- Sponsorship -

‘A better side of me wanted to come out and wanted to stay out’

Custodian turned mentor helps third-grader thrive

Originally Published May 28, 2019

Pedro ‘Petey’ Benda does maintenance and custodial work for the school district, keeping up with an endless to-do list. But he also saves time each day at Gladiola Elementary for something that has become a priority — 15-minute conversations with third-grader Blake Hudson.

At the request of Principal Cheryl Corpus, Benda, a 2014 Wyoming High School graduate, is Blake’s informal mentor, a consistent person to help him start his day.

“He can talk about whatever he wants,” said Benda. “Since the beginning of the year to now, there’s been progress. He doesn’t act out as fast; he thinks and doesn’t make bad decisions.”

Pedro ‘Petey’ Benda has made mentoring a priority during his busy day as a custodian

Benda, who struggled himself with behavior in school, has taught Blake how to take deep breaths, count and calm down before reacting when upset. Blake said Benda helps him have “golden days”, which he explained as “when the day goes really well for me.” And if things go really well, Benda brings doughnuts or Taco Bell.

“In beginning of the school year, I wasn’t used to third grade, so when I started meeting with (Benda) I started to change,” Blake said. “It felt like a better side of me wanted to come out and wanted to stay out.”

At first, Benda, who lives in Comstock Park with his wife and infant daughter, said he wasn’t sure how to have to be a mentor for Blake. So he took small steps, having Blake jot down quotes in his notebook to reflect on. Adages include “Nothing can bring you peace but yourself” and “Nothing is particularly hard if you break it down into small jobs.’

Corpus said it’s staff members like Benda that can make a difference in students’ lives just by being a positive presence.

Blake Hudson said his mentor, Pedro (Petey) Benda, helped him handle third grade

“I see Petey willing to go the extra mile for our students. He doesn’t need to do this, but he takes 10-15 extra minutes every day for his mentoring,” Corpus said. “Blake looks forward to it every day, and it’s that ability to transition into the school-day knowing that an adult cares for him (that helps). He feels a part of the community, and he’s going back to his learning and finding success.”

For Benda, he’s learned that whether they are talking about sports, schoolwork or any other topic, just being there for Blake is what matters.

“When it comes to Blake, I’m not the best at advice but I think just being a person who will listen to him is important. That’s my main thing — just to be here. I always want to be consistent, to be consistently here.”


SNN article: 15 minutes once a week can make a difference

- Sponsorship -
Erin Albanese
Erin Albanese
Erin Albanese is associate managing editor and reporter, covering Byron Center, Kentwood, Wyoming and Grand Rapids Community College. She was one of the original SNN staff writers, helping launch the site in 2013 and enjoys fulfilling the mission of sharing the stories of public education. She has worked as a journalist in the Grand Rapids area since 2000. A graduate of Central Michigan University, she has written for The Grand Rapids Press, Advance Newspapers, On-the-Town Magazine and Group Tour Media. Read Erin's full bio or email Erin.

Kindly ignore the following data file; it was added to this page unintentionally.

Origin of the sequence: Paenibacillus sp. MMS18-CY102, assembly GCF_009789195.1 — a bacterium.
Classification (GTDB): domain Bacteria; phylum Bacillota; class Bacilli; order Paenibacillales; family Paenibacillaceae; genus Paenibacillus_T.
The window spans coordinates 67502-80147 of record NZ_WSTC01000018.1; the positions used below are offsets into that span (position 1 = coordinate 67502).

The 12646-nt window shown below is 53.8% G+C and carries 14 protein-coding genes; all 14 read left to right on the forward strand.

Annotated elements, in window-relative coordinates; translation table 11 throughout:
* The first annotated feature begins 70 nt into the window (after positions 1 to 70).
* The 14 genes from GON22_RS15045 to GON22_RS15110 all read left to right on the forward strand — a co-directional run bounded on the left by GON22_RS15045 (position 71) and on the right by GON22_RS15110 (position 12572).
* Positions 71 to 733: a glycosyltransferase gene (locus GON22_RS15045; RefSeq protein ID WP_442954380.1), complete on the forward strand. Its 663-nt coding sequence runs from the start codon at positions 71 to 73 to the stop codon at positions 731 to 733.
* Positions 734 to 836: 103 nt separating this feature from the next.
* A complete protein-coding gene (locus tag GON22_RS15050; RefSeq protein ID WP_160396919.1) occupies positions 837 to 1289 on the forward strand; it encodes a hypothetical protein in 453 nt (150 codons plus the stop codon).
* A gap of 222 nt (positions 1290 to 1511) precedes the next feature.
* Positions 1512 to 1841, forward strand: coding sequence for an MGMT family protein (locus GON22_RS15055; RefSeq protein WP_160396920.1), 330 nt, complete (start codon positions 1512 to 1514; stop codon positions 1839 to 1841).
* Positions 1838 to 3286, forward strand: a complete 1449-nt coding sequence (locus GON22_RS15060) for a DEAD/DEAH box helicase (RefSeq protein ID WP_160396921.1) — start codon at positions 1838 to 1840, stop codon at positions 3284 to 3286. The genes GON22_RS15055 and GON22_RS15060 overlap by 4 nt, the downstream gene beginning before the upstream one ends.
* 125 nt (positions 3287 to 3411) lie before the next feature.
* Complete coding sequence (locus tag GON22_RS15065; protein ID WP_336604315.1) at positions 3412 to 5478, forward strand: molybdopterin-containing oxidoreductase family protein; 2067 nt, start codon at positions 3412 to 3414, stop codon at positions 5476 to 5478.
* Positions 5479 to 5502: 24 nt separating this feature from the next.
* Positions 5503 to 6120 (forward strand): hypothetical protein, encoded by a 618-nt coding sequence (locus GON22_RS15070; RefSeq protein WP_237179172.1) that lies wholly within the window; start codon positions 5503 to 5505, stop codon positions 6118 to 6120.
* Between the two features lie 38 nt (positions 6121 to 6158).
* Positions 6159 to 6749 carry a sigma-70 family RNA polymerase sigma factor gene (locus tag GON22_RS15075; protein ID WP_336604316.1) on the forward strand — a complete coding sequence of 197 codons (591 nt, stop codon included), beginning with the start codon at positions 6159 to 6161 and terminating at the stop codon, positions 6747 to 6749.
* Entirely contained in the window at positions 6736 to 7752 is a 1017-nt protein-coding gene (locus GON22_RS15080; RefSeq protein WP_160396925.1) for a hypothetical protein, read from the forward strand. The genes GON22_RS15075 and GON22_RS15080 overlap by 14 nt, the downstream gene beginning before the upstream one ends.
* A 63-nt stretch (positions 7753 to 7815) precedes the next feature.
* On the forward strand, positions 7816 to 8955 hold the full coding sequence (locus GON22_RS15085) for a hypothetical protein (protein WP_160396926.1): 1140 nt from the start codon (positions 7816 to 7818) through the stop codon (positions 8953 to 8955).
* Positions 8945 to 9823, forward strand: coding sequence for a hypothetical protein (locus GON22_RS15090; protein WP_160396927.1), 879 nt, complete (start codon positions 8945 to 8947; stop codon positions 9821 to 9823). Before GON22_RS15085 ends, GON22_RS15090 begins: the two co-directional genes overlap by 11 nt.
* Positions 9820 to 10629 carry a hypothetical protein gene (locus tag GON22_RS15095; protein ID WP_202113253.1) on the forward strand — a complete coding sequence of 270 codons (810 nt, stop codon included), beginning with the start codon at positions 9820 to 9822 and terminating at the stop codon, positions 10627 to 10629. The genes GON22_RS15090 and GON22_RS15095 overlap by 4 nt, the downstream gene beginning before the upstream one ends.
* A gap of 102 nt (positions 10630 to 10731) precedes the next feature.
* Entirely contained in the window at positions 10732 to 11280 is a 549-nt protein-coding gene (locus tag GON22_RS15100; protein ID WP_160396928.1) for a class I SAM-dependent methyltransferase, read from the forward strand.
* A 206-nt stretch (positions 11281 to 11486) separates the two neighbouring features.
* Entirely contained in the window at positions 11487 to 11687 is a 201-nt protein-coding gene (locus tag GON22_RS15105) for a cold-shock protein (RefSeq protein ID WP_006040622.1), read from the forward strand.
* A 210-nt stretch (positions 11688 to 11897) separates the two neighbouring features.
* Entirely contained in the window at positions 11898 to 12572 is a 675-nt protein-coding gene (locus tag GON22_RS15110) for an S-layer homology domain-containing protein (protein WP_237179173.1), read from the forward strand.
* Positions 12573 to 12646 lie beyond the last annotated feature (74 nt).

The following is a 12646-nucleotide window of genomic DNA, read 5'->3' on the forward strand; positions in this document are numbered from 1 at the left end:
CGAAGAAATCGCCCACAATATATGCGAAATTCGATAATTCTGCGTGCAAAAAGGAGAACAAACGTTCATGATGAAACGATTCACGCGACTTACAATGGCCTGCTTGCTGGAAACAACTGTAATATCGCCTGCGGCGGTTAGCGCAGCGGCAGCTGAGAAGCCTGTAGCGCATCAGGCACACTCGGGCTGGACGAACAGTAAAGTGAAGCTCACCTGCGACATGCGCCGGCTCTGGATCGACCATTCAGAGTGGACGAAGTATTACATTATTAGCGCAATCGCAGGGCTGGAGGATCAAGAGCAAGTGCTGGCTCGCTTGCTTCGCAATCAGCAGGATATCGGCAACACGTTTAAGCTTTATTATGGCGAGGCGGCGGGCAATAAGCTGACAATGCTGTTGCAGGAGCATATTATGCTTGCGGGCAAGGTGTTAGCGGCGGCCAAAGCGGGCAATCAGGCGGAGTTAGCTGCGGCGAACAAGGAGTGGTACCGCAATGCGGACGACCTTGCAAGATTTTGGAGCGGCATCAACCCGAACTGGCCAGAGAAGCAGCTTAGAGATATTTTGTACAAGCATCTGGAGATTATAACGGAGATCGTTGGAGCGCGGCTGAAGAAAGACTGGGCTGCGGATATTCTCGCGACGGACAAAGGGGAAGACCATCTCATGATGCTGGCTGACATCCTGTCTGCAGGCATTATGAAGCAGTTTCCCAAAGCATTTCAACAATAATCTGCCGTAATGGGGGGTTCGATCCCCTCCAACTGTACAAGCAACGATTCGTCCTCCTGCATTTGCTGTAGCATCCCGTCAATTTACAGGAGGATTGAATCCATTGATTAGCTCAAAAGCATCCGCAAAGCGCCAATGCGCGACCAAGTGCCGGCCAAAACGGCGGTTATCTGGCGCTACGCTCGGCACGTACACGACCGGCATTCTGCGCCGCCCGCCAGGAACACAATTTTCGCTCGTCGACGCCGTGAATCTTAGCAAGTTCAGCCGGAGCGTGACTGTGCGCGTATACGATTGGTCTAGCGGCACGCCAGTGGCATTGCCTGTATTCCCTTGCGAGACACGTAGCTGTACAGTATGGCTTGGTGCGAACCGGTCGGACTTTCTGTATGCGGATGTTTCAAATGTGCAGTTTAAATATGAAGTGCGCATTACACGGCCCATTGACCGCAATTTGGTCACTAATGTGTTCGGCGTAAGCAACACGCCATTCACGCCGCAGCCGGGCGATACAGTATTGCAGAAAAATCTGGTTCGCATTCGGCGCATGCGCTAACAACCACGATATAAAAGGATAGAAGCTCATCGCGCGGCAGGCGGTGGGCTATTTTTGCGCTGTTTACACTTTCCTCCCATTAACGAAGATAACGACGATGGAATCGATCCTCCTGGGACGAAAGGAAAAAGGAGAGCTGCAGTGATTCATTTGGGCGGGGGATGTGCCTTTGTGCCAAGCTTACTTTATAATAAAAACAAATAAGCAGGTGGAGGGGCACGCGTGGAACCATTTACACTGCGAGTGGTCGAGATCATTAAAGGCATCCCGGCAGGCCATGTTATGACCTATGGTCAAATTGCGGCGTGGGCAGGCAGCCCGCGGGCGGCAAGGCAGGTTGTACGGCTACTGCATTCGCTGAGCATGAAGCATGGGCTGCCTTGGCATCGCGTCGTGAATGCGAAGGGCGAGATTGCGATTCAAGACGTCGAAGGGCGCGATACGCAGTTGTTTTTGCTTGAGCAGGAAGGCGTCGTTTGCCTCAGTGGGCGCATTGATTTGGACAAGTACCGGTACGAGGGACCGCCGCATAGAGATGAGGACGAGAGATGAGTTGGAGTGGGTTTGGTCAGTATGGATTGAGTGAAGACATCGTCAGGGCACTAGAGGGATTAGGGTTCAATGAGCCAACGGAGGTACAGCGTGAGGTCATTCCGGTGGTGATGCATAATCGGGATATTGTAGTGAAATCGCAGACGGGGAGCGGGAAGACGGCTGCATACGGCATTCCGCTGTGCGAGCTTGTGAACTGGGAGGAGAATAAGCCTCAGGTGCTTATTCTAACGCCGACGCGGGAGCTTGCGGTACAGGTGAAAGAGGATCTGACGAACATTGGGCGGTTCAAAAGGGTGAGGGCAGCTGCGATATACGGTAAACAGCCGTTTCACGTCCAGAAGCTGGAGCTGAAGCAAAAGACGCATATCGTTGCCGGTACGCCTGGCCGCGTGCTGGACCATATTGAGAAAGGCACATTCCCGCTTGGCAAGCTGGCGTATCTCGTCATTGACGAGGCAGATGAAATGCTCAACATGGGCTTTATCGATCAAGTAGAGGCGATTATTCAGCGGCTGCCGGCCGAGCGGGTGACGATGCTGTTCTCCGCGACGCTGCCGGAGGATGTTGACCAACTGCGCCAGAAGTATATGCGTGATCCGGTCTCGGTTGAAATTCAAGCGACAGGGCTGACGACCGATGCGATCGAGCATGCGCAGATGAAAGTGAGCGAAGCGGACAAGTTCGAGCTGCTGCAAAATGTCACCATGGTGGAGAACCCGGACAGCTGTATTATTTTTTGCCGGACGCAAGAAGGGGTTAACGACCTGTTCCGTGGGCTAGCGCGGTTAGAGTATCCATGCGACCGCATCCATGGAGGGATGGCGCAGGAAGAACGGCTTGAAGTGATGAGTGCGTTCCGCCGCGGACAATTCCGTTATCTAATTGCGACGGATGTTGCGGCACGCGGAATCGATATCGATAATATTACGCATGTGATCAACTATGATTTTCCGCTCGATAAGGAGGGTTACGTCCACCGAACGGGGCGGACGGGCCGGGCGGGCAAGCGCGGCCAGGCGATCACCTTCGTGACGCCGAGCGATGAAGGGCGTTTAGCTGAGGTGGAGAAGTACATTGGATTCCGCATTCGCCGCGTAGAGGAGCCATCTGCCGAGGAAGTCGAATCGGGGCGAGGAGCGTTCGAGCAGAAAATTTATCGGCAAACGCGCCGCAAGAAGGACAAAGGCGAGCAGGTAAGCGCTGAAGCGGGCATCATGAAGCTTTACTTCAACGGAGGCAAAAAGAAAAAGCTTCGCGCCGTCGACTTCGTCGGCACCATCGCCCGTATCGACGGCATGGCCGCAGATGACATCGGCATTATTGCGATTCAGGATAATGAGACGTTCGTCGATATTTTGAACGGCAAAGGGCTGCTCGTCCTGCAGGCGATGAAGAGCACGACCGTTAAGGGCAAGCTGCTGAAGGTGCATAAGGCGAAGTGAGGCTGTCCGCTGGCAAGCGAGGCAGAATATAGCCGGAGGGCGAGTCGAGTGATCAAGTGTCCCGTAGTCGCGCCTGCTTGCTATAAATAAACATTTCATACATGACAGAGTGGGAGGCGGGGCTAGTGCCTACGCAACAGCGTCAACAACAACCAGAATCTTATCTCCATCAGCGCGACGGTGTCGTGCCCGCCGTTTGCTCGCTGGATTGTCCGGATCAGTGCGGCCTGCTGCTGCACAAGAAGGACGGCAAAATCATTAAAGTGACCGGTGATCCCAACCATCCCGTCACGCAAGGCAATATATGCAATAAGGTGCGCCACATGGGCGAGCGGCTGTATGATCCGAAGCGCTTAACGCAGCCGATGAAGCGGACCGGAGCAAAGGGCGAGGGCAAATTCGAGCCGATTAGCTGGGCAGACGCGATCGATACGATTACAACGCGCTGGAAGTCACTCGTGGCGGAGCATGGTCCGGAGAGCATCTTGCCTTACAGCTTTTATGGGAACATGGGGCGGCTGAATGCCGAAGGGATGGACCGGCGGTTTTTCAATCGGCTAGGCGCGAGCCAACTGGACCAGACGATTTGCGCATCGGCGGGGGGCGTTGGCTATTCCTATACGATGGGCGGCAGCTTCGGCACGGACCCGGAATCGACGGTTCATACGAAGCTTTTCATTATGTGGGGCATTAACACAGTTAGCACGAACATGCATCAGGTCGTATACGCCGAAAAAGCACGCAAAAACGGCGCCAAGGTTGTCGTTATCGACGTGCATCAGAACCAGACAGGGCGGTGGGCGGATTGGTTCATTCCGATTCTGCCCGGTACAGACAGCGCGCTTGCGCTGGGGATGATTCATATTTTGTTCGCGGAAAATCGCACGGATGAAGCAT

Longtime volunteer does whatever’s needed for school: ‘I love being here’

A 24-year parent and grandparent volunteer tends to student and family needs at Martin Luther King Jr. Leadership Academy...

Lessons from a pandemic: ‘agile learners’ need ‘agile adults’

Reflecting on the end of fall semester and 2020, Superintendent Dedrick Martin sat down with School News Network to discuss how Caledonia adapted to school closures, virtual learning and social distancing during the COVID-19 pandemic...

It’s all about getting students back to classrooms, Supt. Shibler says of the vaccine

Superintendent Michael Shibler hopes the more people get vaccinated, the closer we are to the end of the pandemic...

Young constitutional scholars view current events, politics through historical lens

East Grand Rapids and East Kentwood high school We the People team members have qualified for the national competition, becoming well versed in civics and critical thinking along the way...


Please enter your comment!
Please enter your name here

Related Articles

Virtual counseling office offers ‘one-stop’ services

The site offers new ways for students to connect, on anything from academic questions to mental health issues...

Pivoting from caretaker to virus tracker

Before Wyoming Public Schools switched to fully remote learning, registered nurse Amy Kamphuis spent the majority of her days tracking COVID-19 data to keep up with positive cases and students and staff who are quarantined...

Babysitting an apple

Ninth-graders wrote apple adventures during the weeklong “35 Ways to Babysit an Apple” project in English teacher Jeremy Schnotala’s class. The writing project inspires creative narratives and lots of drama...
- Sponsorship -


Engagement: The Most Important Measure of Student Success

Polls find that students’ engagement in their school work declines as they ascend the grades. Tests that don’t relate to their real-life experiences exacerbate the problem...


Food ‘angels’ support hungry kids through pandemic

They work all across Kent County, guardian angels with peanut butter on their hands and crumbs on their shirtsleeves...
- Sponsorship -


Maranda Where You LiveWGVU